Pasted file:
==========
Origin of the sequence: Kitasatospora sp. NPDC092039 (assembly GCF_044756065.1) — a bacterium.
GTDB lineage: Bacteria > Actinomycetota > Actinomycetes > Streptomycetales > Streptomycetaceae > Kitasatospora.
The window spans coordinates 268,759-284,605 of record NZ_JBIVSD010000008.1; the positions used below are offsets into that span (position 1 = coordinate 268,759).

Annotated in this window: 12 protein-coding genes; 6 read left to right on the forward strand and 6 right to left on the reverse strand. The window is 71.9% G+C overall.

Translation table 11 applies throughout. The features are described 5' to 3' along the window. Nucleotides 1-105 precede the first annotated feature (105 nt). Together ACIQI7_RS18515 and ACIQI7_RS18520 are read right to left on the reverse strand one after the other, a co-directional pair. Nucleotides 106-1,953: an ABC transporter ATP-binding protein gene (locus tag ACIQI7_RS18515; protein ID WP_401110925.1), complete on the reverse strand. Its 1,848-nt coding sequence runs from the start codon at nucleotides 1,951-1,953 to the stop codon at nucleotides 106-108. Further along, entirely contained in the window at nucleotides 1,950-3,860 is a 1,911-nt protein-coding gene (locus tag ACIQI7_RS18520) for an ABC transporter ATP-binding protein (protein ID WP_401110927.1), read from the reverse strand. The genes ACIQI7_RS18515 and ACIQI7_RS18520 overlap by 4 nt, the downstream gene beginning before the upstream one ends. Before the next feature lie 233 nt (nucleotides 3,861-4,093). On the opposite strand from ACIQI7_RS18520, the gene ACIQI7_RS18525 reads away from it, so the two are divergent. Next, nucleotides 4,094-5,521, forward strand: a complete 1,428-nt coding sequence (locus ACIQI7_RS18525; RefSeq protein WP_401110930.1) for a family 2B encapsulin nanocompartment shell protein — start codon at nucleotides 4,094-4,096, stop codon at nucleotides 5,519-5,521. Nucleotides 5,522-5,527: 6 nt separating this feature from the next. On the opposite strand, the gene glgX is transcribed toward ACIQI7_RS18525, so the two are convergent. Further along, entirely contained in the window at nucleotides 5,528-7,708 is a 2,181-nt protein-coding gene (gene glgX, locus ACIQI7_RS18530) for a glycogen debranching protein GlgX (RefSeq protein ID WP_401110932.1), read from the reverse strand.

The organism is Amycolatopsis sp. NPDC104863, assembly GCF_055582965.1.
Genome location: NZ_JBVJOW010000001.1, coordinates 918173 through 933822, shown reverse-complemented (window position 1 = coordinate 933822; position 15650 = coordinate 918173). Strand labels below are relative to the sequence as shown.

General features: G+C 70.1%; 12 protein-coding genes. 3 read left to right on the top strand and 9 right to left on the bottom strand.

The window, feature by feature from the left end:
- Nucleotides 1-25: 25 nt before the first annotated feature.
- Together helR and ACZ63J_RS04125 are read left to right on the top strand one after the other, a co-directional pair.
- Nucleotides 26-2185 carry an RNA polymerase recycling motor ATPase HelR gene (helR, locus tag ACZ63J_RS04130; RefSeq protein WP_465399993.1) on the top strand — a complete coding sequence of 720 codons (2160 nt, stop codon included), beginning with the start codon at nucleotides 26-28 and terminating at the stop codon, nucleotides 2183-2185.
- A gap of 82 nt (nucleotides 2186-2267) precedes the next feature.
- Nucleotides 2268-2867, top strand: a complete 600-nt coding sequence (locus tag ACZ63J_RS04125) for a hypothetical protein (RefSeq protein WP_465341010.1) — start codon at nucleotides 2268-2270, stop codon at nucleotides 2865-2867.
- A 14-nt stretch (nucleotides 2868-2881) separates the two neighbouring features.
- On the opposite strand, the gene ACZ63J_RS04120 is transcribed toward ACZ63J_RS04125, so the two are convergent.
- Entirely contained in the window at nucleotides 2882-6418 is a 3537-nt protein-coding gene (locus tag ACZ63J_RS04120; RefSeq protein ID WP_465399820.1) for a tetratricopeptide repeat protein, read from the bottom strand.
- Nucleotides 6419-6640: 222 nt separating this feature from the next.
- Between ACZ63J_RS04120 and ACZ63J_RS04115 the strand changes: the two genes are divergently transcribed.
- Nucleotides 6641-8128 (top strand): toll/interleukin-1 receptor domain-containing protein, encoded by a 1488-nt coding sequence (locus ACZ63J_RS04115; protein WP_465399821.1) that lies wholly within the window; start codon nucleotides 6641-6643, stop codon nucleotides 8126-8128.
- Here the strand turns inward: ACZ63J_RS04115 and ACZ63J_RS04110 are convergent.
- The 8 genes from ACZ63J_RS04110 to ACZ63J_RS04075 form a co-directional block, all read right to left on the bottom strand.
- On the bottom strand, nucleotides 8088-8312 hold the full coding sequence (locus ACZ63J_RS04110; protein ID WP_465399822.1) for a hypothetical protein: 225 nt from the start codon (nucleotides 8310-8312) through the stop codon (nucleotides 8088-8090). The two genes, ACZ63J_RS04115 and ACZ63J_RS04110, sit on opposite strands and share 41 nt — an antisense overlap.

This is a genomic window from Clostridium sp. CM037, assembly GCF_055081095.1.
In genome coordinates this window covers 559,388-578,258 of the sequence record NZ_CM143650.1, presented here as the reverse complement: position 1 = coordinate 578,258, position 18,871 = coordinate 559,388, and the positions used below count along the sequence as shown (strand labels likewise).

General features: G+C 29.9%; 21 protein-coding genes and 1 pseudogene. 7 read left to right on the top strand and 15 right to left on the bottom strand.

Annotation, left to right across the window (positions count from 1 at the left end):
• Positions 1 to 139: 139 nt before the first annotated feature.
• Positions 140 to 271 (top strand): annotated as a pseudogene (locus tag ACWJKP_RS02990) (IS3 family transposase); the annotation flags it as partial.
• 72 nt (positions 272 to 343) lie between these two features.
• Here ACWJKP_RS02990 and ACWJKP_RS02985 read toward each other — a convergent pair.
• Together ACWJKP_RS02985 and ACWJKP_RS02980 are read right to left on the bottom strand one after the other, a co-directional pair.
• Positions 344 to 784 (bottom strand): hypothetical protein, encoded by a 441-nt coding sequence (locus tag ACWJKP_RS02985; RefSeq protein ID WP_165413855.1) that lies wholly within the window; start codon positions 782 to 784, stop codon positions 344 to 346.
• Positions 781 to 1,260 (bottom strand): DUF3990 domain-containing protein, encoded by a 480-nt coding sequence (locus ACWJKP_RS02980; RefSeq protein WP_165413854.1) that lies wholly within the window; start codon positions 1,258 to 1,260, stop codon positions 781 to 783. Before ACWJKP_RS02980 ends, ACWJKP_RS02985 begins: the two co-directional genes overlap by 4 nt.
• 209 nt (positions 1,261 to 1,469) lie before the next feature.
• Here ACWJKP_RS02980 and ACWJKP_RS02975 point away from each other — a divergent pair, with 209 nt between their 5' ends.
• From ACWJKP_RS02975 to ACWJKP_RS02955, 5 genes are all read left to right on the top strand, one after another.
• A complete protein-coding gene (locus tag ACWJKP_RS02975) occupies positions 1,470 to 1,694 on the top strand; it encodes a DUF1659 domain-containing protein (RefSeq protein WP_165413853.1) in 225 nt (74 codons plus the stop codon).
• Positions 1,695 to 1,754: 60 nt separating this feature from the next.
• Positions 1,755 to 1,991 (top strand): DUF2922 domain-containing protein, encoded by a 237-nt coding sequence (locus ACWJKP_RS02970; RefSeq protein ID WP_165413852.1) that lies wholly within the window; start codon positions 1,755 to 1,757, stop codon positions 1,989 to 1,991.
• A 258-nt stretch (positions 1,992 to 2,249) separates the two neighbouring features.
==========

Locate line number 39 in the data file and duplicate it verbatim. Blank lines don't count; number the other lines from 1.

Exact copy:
• Positions 1,695 to 1,754: 60 nt separating this feature from the next.